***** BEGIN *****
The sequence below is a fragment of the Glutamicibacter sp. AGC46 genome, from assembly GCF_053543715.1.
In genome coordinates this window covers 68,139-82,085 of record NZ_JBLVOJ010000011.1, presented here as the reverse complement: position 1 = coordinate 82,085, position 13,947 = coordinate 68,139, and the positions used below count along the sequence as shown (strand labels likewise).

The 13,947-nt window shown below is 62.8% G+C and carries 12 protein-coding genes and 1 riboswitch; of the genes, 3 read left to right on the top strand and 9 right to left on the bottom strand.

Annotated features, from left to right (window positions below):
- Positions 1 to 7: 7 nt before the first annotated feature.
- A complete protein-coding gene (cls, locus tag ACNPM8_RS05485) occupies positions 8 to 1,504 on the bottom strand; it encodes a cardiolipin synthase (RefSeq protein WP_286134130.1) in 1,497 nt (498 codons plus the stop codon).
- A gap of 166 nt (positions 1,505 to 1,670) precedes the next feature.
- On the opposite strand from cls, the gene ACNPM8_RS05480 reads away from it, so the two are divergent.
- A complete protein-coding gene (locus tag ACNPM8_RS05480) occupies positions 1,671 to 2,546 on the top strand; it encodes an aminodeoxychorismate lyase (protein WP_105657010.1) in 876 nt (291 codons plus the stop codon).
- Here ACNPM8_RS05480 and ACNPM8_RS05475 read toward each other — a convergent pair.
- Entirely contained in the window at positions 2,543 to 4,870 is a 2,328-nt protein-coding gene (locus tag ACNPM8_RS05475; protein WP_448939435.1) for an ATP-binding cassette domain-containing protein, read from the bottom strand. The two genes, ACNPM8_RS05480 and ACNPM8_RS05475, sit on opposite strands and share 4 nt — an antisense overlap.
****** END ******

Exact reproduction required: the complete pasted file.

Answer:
The sequence below is a fragment of the Glutamicibacter sp. AGC46 genome, from assembly GCF_053543715.1.
In genome coordinates this window covers 68,139-82,085 of record NZ_JBLVOJ010000011.1, presented here as the reverse complement: position 1 = coordinate 82,085, position 13,947 = coordinate 68,139, and the positions used below count along the sequence as shown (strand labels likewise).

The 13,947-nt window shown below is 62.8% G+C and carries 12 protein-coding genes and 1 riboswitch; of the genes, 3 read left to right on the top strand and 9 right to left on the bottom strand.

Annotated features, from left to right (window positions below):
- Positions 1 to 7: 7 nt before the first annotated feature.
- A complete protein-coding gene (cls, locus tag ACNPM8_RS05485) occupies positions 8 to 1,504 on the bottom strand; it encodes a cardiolipin synthase (RefSeq protein WP_286134130.1) in 1,497 nt (498 codons plus the stop codon).
- A gap of 166 nt (positions 1,505 to 1,670) precedes the next feature.
- On the opposite strand from cls, the gene ACNPM8_RS05480 reads away from it, so the two are divergent.
- A complete protein-coding gene (locus tag ACNPM8_RS05480) occupies positions 1,671 to 2,546 on the top strand; it encodes an aminodeoxychorismate lyase (protein WP_105657010.1) in 876 nt (291 codons plus the stop codon).
- Here ACNPM8_RS05480 and ACNPM8_RS05475 read toward each other — a convergent pair.
- Entirely contained in the window at positions 2,543 to 4,870 is a 2,328-nt protein-coding gene (locus tag ACNPM8_RS05475; protein WP_448939435.1) for an ATP-binding cassette domain-containing protein, read from the bottom strand. The two genes, ACNPM8_RS05480 and ACNPM8_RS05475, sit on opposite strands and share 4 nt — an antisense overlap.